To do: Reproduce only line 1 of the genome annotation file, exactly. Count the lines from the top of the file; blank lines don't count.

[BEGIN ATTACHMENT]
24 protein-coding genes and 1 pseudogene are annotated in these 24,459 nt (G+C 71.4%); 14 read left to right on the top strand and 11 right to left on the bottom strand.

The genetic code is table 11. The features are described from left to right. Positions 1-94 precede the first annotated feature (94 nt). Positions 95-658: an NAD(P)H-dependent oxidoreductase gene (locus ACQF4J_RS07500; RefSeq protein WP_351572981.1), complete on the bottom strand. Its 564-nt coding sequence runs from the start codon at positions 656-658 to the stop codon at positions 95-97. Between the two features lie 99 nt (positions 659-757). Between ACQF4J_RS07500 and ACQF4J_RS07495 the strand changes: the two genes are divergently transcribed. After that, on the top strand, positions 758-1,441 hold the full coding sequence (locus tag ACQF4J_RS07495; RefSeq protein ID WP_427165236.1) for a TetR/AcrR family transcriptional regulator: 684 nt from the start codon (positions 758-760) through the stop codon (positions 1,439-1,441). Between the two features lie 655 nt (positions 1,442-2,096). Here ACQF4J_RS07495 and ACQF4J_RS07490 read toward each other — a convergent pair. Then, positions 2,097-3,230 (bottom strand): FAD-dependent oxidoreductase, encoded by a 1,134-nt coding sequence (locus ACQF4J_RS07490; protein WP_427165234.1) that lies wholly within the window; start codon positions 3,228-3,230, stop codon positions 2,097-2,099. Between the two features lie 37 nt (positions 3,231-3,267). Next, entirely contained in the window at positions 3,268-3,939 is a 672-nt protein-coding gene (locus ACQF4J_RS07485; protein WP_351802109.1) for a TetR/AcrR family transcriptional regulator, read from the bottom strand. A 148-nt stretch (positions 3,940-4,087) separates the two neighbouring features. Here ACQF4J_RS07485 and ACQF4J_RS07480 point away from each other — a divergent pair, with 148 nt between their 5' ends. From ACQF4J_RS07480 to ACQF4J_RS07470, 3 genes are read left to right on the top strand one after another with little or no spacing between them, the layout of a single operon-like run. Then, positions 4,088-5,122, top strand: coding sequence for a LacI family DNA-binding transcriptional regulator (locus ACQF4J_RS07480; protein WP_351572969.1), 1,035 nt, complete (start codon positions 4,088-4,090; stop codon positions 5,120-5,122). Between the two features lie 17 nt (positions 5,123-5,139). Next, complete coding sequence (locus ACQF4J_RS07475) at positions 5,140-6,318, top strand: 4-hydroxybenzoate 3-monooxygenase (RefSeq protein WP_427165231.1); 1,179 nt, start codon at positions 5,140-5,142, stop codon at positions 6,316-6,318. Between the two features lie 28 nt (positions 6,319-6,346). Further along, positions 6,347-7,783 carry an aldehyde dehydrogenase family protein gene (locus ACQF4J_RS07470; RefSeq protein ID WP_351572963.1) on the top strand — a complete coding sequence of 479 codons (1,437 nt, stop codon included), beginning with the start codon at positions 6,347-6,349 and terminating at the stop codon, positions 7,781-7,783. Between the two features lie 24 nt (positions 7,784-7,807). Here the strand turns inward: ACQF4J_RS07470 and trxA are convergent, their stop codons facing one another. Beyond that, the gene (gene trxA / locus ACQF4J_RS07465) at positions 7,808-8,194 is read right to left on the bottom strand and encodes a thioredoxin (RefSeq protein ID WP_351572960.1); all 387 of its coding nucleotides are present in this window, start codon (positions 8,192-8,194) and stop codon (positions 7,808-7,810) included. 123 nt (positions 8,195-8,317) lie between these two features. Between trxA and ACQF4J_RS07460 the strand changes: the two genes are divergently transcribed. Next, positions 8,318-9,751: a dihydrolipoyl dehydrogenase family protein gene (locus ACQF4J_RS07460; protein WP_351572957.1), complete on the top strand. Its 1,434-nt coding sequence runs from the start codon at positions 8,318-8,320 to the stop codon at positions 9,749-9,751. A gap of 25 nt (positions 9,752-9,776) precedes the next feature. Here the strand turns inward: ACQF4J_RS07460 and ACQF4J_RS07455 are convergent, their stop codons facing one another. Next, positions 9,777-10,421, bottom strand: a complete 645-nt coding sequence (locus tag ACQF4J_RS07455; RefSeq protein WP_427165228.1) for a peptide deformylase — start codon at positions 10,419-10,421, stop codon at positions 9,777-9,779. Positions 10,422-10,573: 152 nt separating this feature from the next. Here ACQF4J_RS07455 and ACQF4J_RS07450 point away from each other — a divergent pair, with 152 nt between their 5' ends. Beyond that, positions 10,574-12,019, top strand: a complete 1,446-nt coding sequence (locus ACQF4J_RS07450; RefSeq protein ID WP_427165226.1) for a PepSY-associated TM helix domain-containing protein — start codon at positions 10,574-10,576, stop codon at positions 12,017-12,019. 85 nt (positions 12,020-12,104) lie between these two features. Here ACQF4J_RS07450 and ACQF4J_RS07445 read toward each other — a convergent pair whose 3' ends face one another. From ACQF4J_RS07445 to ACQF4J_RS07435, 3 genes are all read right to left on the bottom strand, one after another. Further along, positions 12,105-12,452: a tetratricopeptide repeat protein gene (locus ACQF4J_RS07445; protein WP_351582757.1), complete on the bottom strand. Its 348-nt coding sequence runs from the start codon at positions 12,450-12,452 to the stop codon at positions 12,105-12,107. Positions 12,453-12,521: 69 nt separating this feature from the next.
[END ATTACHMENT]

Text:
24 protein-coding genes and 1 pseudogene are annotated in these 24,459 nt (G+C 71.4%); 14 read left to right on the top strand and 11 right to left on the bottom strand.